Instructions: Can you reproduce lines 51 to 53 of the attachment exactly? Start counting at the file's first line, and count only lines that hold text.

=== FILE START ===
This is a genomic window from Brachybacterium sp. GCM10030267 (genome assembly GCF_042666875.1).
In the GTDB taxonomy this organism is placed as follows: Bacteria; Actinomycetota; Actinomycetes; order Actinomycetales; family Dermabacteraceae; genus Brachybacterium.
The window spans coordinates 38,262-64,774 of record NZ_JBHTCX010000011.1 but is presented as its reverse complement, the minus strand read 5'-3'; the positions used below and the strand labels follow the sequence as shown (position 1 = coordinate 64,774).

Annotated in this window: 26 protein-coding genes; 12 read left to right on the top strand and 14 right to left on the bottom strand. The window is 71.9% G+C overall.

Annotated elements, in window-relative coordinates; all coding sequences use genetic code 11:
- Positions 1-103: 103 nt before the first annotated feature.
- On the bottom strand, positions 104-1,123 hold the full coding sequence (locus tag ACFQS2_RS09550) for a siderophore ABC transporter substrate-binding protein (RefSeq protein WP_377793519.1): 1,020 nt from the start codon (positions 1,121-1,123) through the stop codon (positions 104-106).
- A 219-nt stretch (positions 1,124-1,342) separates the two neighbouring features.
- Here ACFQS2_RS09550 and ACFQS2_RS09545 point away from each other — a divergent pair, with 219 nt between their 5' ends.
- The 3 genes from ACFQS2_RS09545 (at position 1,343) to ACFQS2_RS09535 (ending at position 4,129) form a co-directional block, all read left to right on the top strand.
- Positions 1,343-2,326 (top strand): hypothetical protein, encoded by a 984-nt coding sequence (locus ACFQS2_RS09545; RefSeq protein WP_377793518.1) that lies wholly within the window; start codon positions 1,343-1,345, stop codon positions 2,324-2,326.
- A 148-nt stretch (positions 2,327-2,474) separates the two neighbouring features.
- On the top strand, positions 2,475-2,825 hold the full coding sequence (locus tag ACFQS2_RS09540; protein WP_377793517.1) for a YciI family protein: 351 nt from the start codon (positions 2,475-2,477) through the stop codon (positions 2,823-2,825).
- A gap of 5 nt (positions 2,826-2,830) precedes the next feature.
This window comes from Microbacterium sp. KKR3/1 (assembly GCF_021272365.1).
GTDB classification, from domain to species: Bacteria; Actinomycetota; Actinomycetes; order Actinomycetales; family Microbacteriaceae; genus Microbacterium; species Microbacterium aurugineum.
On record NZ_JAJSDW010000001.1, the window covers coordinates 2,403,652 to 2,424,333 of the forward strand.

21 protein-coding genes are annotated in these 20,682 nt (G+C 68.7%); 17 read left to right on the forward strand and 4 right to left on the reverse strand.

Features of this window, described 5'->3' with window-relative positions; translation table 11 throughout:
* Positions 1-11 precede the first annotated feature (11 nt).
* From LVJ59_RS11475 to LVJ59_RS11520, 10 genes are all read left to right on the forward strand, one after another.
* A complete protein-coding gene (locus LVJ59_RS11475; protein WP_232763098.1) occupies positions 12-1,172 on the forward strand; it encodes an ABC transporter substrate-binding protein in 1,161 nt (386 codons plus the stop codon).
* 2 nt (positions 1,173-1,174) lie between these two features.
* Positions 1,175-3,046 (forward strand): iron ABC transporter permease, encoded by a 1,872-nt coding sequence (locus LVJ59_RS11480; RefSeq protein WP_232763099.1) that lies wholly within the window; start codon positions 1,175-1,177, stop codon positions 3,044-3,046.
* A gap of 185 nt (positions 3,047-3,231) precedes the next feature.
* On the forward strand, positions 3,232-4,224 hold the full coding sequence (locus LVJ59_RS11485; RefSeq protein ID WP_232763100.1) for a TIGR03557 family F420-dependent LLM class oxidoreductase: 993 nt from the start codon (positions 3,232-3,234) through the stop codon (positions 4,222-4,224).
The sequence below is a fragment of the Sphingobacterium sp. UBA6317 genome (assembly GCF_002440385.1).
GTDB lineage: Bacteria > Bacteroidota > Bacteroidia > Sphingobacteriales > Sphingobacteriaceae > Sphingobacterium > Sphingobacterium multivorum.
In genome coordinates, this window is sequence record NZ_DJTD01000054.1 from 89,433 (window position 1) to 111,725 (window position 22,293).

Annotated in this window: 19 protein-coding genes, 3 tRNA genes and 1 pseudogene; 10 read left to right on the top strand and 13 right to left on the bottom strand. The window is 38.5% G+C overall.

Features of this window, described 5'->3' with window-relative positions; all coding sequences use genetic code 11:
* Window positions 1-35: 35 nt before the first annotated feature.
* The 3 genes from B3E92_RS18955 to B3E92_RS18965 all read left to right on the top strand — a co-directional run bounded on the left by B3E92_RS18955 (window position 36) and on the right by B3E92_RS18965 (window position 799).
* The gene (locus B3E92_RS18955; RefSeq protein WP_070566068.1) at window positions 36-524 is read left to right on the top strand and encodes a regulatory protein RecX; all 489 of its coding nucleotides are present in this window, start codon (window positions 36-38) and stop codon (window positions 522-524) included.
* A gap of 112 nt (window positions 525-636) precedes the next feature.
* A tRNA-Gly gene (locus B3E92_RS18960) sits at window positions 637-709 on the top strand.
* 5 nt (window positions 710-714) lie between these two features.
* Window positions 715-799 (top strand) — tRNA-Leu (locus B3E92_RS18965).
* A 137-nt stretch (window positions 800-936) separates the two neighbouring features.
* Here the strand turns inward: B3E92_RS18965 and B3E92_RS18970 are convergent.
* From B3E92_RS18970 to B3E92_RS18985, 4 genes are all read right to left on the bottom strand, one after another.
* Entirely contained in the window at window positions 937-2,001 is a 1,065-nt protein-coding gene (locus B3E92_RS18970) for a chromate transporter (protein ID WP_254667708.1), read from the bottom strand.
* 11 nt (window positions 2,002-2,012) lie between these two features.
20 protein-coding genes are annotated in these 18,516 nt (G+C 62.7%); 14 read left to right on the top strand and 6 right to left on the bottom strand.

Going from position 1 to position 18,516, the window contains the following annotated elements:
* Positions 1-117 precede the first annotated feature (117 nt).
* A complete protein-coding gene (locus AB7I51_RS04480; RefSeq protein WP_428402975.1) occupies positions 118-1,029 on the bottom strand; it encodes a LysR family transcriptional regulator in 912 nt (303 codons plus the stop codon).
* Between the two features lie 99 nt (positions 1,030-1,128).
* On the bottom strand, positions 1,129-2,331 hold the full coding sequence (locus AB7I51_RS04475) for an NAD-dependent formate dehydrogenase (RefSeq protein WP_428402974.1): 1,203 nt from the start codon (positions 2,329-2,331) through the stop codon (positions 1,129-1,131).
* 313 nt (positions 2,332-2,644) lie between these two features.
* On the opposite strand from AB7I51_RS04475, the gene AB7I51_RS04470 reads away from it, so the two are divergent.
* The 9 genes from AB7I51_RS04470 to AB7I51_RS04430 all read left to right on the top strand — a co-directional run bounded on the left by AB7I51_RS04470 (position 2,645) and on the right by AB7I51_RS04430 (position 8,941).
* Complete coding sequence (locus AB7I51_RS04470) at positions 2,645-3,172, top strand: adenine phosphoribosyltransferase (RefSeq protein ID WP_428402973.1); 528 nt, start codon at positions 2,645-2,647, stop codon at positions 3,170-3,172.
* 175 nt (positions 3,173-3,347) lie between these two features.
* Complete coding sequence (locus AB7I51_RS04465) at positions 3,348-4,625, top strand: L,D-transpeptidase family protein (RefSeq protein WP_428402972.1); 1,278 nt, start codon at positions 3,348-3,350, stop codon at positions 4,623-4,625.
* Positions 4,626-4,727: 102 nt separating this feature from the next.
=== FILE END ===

* On the opposite strand from AB7I51_RS04475, the gene AB7I51_RS04470 reads away from it, so the two are divergent.
* The 9 genes from AB7I51_RS04470 to AB7I51_RS04430 all read left to right on the top strand — a co-directional run bounded on the left by AB7I51_RS04470 (position 2,645) and on the right by AB7I51_RS04430 (position 8,941).
* Complete coding sequence (locus AB7I51_RS04470) at positions 2,645-3,172, top strand: adenine phosphoribosyltransferase (RefSeq protein ID WP_428402973.1); 528 nt, start codon at positions 2,645-2,647, stop codon at positions 3,170-3,172.